Seggiano

Our drive to Seggiano took a little longer than anticipated with our satnav, Holly, determined to take us through back lanes before doing circuits of the same mountain village a few times. The scenery was spectacular but we did wonder if we would ever find our way out.

Finally ignoring her, we chose to follow the reliable road signs and soon had the medieval village in our sights.

We parked the car at the edge of town and lingered a while, absorbing the breathtaking vista across rolling Tuscan countryside.

Wandering up Viale Santa Caterina, we arrived at Piazza Umberto and spotted the perfect place for lunch.

Despite our convoluted journey, we were too early for meal service so we set off to explore the village.

Seggiano is renowned for its extra-virgin olive oil, produced with the native olive cultivar grown in the region, Olivastra Seggianese. It would have been fascinating to visit the olive oil museum but it was closed. Instead, we followed Via Indipendenza,

passing Chiesa di San Bartolomeo. Built in 1216, the church has been remodelled several times and little of the original remains.

At the end of the road, we retraced our steps

and returned to Piazza Umberto.

The 18th century Chiesa di San Bernardino da Siena is also known as the Church of the Company of Corpus Domini, dedicated to the Body of Christ. The interior is rather unassuming as far as Italian churches go but there are some beautiful paintings, a 14th century Madonna and Child and a reliquary that belonged to St Bernardino himself.

Still too early for lunch, we ordered coffee and a biscuit at Antico Borgo to await the magic hour of mezzogiorno e mezzo (that’s 12.30pm).

The restaurant was amazing, entirely carved out of stone and the meals were delicious but I will tell you about that another time. We returned to the car and one last look at the magnificent panorama

before continuing our adventure at Il Giardino di Daniel Spoerri. From there, we could appreciate the magnitude of the town and realised we had covered a very small section.

Basilica di Santa Margherita

Remembering our first visit to Cortona and the strenuous postprandial walk to the top of the town, we opted to drive this time to explore the magnificent Basilica di Santa Margherita.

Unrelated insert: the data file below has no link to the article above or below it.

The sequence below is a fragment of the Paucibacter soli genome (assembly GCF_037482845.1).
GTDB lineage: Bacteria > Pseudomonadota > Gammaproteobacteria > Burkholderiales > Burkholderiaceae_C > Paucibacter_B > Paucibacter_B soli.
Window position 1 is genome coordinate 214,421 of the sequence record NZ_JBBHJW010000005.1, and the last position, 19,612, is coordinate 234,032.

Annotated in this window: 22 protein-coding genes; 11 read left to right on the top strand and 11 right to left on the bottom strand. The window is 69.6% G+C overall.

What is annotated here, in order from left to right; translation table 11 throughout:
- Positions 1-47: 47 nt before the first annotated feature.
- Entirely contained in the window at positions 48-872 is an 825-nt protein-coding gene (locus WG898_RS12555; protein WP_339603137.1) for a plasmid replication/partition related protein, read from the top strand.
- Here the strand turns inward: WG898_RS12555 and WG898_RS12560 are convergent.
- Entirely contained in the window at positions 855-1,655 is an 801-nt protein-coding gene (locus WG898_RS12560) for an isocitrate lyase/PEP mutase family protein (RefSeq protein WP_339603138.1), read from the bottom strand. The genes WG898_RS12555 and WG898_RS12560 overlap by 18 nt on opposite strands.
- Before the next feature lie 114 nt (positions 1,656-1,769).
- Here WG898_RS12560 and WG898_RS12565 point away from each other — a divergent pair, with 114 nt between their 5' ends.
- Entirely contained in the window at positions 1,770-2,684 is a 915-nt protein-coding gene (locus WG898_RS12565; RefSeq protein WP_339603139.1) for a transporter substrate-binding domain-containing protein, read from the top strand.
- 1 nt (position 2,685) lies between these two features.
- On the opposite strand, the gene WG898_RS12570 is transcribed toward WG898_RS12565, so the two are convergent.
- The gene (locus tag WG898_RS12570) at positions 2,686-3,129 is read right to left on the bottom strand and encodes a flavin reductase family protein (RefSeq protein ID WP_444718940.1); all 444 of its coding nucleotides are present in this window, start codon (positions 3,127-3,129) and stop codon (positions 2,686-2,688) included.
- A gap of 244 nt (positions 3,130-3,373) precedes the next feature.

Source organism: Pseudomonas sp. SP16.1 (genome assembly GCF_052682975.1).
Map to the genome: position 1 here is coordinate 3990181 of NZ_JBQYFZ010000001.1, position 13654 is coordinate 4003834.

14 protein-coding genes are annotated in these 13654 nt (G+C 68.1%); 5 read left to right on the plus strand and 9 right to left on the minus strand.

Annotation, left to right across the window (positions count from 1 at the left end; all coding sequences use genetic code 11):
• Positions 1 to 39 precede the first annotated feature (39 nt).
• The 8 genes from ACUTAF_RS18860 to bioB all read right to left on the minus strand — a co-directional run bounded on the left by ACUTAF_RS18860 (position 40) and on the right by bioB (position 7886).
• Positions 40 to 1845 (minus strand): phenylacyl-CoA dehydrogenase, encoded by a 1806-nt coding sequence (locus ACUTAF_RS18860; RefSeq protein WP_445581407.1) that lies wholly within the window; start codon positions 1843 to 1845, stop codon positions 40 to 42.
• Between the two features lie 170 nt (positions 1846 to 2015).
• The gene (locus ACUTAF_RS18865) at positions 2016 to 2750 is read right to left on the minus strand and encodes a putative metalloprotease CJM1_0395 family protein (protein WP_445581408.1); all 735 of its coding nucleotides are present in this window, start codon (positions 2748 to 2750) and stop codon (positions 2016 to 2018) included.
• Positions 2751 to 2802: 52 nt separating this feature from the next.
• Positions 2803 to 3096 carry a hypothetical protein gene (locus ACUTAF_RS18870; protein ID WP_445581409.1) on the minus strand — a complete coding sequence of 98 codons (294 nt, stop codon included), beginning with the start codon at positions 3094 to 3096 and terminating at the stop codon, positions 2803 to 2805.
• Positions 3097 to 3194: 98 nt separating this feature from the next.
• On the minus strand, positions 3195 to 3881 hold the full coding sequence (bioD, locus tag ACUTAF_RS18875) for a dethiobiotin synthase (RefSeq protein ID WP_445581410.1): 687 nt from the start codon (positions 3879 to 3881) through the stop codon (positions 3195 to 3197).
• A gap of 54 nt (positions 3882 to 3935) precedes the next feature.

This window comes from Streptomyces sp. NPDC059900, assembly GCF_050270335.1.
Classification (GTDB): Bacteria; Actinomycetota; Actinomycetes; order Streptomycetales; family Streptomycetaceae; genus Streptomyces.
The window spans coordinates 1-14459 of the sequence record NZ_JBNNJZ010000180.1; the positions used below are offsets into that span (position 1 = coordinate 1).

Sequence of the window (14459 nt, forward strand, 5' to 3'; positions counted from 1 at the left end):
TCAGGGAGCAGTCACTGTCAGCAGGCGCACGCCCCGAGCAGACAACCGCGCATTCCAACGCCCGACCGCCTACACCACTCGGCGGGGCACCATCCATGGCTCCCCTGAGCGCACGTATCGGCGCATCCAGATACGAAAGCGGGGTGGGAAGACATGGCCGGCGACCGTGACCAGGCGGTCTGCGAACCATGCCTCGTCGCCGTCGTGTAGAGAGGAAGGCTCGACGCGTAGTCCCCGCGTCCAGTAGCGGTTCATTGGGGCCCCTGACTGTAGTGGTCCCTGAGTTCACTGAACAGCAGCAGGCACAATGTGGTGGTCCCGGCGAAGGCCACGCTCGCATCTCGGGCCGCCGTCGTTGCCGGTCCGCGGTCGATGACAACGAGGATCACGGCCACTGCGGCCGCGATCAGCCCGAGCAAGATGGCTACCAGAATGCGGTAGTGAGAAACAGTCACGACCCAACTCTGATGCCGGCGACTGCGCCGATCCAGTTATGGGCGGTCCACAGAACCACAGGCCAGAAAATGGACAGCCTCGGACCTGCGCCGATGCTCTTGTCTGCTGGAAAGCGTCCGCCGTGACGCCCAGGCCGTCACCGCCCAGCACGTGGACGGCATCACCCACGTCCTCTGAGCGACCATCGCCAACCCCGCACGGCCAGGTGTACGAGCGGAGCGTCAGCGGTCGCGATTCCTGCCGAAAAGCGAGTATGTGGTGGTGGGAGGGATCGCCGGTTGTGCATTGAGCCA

A church was built on the site by the Camaldolese monks in the 11th century, dedicated to St. Basil, but was damaged during the sack of Cortona in 1258. Efforts led by Margherita di Cortona resulted in the church and adjacent convent being rebuilt in 1288. The interior is spectacular.

There have been many alterations over the centuries, the large rose window of the façade is one of the few remaining original features.

A marble depiction of Saint Margaret and a chapel commemorating the Cortonese war dead are to the side of the main aisle.

The most impressive display is above, with vibrant ceiling frescoes and stained glass windows presenting impossible angles.

Margaret lived the last years of her life in a small room at the back of the church until her death in 1297. She was buried in a wall of the chapel of St. Basil and her remains were transferred when a larger church was constructed in 1330. Her body is now displayed in a silver casket at the main altar.

Canonized in 1728, Saint Margaret didn’t have an enviable portfolio, being the patron saint of the falsely accused, homeless, insane, orphaned, mentally ill, midwives, penitents, single mothers, reformed prostitutes, stepchildren and tramps.

Beyond the rooftop of the neighbouring convent,

the vista across Lake Trasimeno and the Val di Chiana once again took our breath away.

artists of Il Giardino

There are fifty four artists represented at Il Giardino di Daniel Spoerri, a sculpture wonderland set in the Tuscan countryside. I thought we had done a credible job of covering the ground but, on reflection, we only discovered half of them. It doesn’t matter, what we did see was astounding. Eva Aeppli was born in 1925 in Switzerland and, after her studies, moved to Paris. Around 1967, she started concentrating on textile life-size figures, creating sewn heads that refer to the planets. If you look closely, the stitch lines can be seen on the bronze casts of the Astrological Signs group.

The gold faces of The Planets represent the positive aspects of the Moon (in silver), Mercury, Venus, Sun, Mars, Jupiter, Saturn, Pluto, Neptune and Uranus